It’s all about the pitching

Jonathan Papelbon“Momentum is always as strong as your starting pitcher is the next day.”
– Joe Maddon

Leave it to the well-read Rays manger to come up with such a profound statement. Chances are this saying is nailed up in his teams’ clubhouse alongside others from the likes of Albert Camus and Jean-Paul Sartre. Maddon’s right, and he’s used this pitching-first philosophy to propel his team into the ALCS.

If there’s one quality that ties each of the remaining four teams together, it’s that each of them can hit. They each have at least two big bats, lead-off men that can hit for average, and a bottom of the order that can consistently do some damage. When teams are this evenly matched at the plate, it’s often a single blunder on the part of a pitcher that can decide a game. As we’ve seen in the Division Series between the Angels and Red Sox, it comes down to the pitching. Both teams boasted fabulous rotations and excellent hitting, but it was the Red Sox middle relief and closer that really won the games.

The same will go for both matchups in the Championship Series. The Phillies, Dodgers, Rays, and Red Sox all have three starters who can win games at home and on the road. However, these series are best out of seven games, which creates a dilemma for each of these ball clubs as there isn’t a strong fourth starter to be found. Subsequently, these teams might start their aces after three days rest, or even force them to pitch for a third time if the series extend to seven games. This will be a test of player’s stamina and sound decision-making on management’s part. While managers struggle with whether to start a tired arm or an unpredictable one, a bullpen becomes even more valuable. They can come to the rescue (Matsuzaka in the ALDS), consistently put the lid on a victory (Papelbon and Lidge all year), or sometimes pitch the majority of the game after a starter bombs (Wade, Park, Kuo, and Saito of the Dodgers).

These games are going to be decided in the late innings, and this factor alone will make watching them gratifying. Here’s the breakdown:

Los Angeles Dodgers vs. Philadelphia Phillies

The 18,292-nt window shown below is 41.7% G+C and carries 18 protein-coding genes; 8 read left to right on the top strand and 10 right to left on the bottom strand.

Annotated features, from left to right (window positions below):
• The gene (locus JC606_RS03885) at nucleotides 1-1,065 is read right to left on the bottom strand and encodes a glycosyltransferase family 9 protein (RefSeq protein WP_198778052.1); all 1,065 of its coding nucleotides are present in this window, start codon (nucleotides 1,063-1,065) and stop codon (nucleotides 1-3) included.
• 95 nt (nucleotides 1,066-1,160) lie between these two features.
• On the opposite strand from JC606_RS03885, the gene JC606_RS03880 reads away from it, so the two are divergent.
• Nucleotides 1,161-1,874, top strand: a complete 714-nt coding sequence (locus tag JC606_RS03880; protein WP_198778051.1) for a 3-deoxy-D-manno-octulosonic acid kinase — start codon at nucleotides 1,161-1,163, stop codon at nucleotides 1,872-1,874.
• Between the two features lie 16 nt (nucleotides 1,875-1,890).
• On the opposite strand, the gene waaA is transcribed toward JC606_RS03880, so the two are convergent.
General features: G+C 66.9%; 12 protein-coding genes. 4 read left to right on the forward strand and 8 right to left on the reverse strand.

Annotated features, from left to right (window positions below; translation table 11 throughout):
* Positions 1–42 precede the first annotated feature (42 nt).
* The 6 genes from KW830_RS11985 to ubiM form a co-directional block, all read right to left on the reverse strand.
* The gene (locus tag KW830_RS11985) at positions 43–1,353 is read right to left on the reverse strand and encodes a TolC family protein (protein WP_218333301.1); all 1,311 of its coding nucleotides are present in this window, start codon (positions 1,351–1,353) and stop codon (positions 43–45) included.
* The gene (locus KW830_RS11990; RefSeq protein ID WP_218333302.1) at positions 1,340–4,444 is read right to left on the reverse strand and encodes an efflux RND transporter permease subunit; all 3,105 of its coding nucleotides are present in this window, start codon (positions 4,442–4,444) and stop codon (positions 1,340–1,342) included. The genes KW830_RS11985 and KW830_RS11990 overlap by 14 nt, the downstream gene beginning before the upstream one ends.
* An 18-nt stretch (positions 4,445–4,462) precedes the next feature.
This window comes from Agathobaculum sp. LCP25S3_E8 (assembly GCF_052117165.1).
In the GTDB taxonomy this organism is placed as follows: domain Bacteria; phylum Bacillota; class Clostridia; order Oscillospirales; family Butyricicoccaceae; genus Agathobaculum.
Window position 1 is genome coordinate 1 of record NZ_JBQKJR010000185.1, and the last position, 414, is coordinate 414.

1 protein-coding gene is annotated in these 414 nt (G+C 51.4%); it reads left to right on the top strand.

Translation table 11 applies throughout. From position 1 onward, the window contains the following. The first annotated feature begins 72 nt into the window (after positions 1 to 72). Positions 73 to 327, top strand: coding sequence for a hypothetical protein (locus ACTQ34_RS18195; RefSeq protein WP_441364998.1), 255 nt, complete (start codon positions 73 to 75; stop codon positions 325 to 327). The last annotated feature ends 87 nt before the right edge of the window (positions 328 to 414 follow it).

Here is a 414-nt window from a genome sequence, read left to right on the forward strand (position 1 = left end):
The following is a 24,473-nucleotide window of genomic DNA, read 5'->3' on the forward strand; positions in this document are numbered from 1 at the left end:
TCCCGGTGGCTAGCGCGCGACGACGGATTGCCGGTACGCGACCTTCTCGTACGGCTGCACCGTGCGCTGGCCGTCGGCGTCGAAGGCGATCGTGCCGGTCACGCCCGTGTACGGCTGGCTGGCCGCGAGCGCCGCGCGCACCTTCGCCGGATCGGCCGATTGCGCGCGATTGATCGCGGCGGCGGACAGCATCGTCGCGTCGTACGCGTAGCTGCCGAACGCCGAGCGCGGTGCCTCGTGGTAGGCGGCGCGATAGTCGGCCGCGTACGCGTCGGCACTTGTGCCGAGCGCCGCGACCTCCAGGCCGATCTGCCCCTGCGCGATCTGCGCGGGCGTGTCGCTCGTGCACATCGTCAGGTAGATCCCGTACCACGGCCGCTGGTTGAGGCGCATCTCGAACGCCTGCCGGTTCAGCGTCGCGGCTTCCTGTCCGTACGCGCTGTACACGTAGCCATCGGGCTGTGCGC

At their healthiest, the Dodgers have a better pitching staff than the Phillies. If set-up man Hong-Chi Kuo and closer Takashi Saito hadn’t injured themselves at the end of the season, this series would undoubtedly favor the Dodgers. As a result, they need their starters to go as long as possible. If Derek Lowe, Chad Billingsley, and Hiroki Kuroda can each go seven innings in all of their starts, I think the Dodgers can rely on their bullpen to pull through. Chan Ho Park and Cory Wade are both capable of maintaining a lead. The problem lies in the intimidating left-handed Phillies hitting. The Dodgers only have three southpaws on their roster: starter Clayton Kershaw, reliever Joe Beimel, and the aforementioned Kuo. Word is that the left-handed Kuo has been comfortable in recent simulated sessions. The Dodgers have said that Kuo might pitch an inning per game. A successful eighth inning with Kuo in relief opens the door with recent go-to closer Jonathan Broxton. Of course, this is idealistic. Yet, the fact remains that the Phillies cannot match this formula. It’s true that Brad Lidge outshines any of the Dodgers relief, but he’s only as good as the lead he’s protecting. The Dodgers dominated the opposition’s starting pitching better than any other team in the Division Series. They pounded Ryan Dempster, Carlos Zambrano, and Rich Harden of the Cubs, a rotation far more intimidating than the Phillies’. During the regular season, the clubs were evenly matched, with each sweeping the other at home and splitting their decisions. What’s important now is how late into the game their starters can pitch before handing it off to their relief.